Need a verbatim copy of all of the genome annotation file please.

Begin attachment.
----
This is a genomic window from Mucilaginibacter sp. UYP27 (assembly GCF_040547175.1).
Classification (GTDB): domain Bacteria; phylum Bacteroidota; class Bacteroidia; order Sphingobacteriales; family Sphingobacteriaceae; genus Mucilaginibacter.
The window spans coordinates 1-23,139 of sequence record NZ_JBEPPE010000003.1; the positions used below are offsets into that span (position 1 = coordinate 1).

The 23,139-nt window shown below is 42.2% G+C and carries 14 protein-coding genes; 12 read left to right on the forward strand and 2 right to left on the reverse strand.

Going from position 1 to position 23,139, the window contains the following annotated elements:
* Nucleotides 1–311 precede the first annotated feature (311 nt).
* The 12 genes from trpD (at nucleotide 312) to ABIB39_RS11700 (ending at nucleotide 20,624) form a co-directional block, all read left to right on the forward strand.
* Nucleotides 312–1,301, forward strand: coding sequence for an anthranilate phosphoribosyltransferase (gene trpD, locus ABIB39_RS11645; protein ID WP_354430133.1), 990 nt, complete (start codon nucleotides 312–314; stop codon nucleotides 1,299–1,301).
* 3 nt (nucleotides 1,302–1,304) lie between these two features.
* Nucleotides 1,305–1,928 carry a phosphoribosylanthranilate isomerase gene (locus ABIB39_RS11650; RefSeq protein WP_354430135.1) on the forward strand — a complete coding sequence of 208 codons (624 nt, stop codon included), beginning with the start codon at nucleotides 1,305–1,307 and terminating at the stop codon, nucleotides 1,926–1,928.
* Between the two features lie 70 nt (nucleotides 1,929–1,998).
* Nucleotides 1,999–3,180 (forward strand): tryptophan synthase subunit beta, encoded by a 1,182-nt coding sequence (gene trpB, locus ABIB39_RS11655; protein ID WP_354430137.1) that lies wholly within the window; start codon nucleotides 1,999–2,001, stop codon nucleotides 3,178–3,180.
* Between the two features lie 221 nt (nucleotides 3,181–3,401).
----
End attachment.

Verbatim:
This is a genomic window from Mucilaginibacter sp. UYP27 (assembly GCF_040547175.1).
Classification (GTDB): domain Bacteria; phylum Bacteroidota; class Bacteroidia; order Sphingobacteriales; family Sphingobacteriaceae; genus Mucilaginibacter.
The window spans coordinates 1-23,139 of sequence record NZ_JBEPPE010000003.1; the positions used below are offsets into that span (position 1 = coordinate 1).

The 23,139-nt window shown below is 42.2% G+C and carries 14 protein-coding genes; 12 read left to right on the forward strand and 2 right to left on the reverse strand.

Going from position 1 to position 23,139, the window contains the following annotated elements:
* Nucleotides 1–311 precede the first annotated feature (311 nt).
* The 12 genes from trpD (at nucleotide 312) to ABIB39_RS11700 (ending at nucleotide 20,624) form a co-directional block, all read left to right on the forward strand.
* Nucleotides 312–1,301, forward strand: coding sequence for an anthranilate phosphoribosyltransferase (gene trpD, locus ABIB39_RS11645; protein ID WP_354430133.1), 990 nt, complete (start codon nucleotides 312–314; stop codon nucleotides 1,299–1,301).
* 3 nt (nucleotides 1,302–1,304) lie between these two features.
* Nucleotides 1,305–1,928 carry a phosphoribosylanthranilate isomerase gene (locus ABIB39_RS11650; RefSeq protein WP_354430135.1) on the forward strand — a complete coding sequence of 208 codons (624 nt, stop codon included), beginning with the start codon at nucleotides 1,305–1,307 and terminating at the stop codon, nucleotides 1,926–1,928.
* Between the two features lie 70 nt (nucleotides 1,929–1,998).
* Nucleotides 1,999–3,180 (forward strand): tryptophan synthase subunit beta, encoded by a 1,182-nt coding sequence (gene trpB, locus ABIB39_RS11655; protein ID WP_354430137.1) that lies wholly within the window; start codon nucleotides 1,999–2,001, stop codon nucleotides 3,178–3,180.
* Between the two features lie 221 nt (nucleotides 3,181–3,401).